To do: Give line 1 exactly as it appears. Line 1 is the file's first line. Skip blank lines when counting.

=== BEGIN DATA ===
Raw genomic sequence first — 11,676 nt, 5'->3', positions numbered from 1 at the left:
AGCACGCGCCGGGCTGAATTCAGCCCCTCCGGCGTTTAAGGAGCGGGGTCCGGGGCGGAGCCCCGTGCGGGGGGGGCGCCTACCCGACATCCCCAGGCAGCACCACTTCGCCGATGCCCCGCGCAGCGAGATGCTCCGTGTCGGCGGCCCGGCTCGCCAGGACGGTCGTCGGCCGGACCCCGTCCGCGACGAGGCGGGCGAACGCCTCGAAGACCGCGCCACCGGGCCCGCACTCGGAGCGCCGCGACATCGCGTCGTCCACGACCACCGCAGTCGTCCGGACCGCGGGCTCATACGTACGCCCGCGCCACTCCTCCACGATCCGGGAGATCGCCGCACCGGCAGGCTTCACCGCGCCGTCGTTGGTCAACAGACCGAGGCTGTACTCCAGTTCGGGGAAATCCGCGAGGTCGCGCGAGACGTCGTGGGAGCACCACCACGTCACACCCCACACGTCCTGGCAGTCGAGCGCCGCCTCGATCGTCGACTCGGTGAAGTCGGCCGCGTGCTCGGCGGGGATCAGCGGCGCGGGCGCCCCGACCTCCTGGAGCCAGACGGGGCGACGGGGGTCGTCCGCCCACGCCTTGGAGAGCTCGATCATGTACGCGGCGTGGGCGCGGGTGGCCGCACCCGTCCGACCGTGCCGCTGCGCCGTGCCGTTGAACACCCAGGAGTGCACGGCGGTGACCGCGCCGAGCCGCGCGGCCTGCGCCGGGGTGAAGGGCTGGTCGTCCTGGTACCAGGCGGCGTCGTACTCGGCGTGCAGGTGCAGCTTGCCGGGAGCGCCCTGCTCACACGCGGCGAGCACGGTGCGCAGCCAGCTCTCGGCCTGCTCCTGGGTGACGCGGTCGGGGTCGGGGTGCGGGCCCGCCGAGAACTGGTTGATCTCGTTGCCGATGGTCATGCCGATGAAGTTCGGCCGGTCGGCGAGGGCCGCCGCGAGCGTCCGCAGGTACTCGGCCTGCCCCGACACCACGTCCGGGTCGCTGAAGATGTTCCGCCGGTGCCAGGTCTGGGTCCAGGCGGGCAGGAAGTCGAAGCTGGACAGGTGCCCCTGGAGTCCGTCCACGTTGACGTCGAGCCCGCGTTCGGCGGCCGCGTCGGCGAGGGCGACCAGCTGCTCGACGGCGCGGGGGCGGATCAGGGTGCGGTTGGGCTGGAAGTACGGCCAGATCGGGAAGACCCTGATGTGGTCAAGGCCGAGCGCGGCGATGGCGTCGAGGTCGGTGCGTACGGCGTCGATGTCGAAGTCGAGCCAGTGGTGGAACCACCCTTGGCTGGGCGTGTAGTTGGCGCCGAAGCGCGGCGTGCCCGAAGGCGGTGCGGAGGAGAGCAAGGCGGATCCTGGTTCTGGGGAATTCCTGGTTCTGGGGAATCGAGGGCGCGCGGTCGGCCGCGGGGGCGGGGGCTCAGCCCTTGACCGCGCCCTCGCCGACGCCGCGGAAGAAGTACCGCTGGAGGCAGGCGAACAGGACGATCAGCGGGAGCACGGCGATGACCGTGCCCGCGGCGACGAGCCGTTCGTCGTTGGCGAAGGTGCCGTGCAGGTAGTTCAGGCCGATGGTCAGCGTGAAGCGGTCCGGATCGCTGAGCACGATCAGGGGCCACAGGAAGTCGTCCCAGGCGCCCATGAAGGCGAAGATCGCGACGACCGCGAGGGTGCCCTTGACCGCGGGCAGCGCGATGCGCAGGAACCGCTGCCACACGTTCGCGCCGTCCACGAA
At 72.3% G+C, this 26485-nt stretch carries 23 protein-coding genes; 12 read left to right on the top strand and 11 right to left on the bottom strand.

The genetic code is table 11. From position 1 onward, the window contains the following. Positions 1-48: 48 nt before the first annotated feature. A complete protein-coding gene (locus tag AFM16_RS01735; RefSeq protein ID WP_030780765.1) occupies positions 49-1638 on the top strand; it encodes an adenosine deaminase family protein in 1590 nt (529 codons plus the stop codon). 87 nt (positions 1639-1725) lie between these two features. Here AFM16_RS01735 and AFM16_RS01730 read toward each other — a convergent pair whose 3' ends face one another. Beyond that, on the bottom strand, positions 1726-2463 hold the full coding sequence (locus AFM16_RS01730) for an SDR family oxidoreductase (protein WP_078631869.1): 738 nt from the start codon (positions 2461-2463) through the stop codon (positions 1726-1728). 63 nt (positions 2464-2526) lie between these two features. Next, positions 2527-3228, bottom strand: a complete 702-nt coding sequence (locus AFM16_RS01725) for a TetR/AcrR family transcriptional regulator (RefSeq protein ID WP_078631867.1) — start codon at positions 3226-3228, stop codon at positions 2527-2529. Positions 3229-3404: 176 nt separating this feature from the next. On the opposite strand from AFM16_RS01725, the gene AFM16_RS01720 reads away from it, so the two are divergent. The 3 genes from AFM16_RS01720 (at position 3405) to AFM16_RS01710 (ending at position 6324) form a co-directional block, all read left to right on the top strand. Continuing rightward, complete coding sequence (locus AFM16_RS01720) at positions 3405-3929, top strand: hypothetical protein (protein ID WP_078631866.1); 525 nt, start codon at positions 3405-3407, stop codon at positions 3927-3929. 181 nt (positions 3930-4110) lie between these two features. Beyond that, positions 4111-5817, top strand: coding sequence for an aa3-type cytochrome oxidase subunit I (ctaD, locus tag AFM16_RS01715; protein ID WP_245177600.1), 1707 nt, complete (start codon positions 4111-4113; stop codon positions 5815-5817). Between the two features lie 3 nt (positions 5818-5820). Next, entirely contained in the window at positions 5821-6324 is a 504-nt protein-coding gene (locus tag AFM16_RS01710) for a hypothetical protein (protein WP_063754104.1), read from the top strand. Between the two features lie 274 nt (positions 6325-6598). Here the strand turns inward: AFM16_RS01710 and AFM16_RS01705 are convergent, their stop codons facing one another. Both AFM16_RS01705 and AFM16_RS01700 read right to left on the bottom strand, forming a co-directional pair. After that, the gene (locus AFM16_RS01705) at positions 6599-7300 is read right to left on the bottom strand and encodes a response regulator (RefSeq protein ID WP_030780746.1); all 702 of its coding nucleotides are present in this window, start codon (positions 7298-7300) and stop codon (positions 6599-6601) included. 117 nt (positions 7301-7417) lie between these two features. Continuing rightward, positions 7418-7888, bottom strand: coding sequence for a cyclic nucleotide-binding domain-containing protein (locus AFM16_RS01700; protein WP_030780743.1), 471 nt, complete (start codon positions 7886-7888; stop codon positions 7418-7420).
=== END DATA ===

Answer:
Raw genomic sequence first — 11,676 nt, 5'->3', positions numbered from 1 at the left: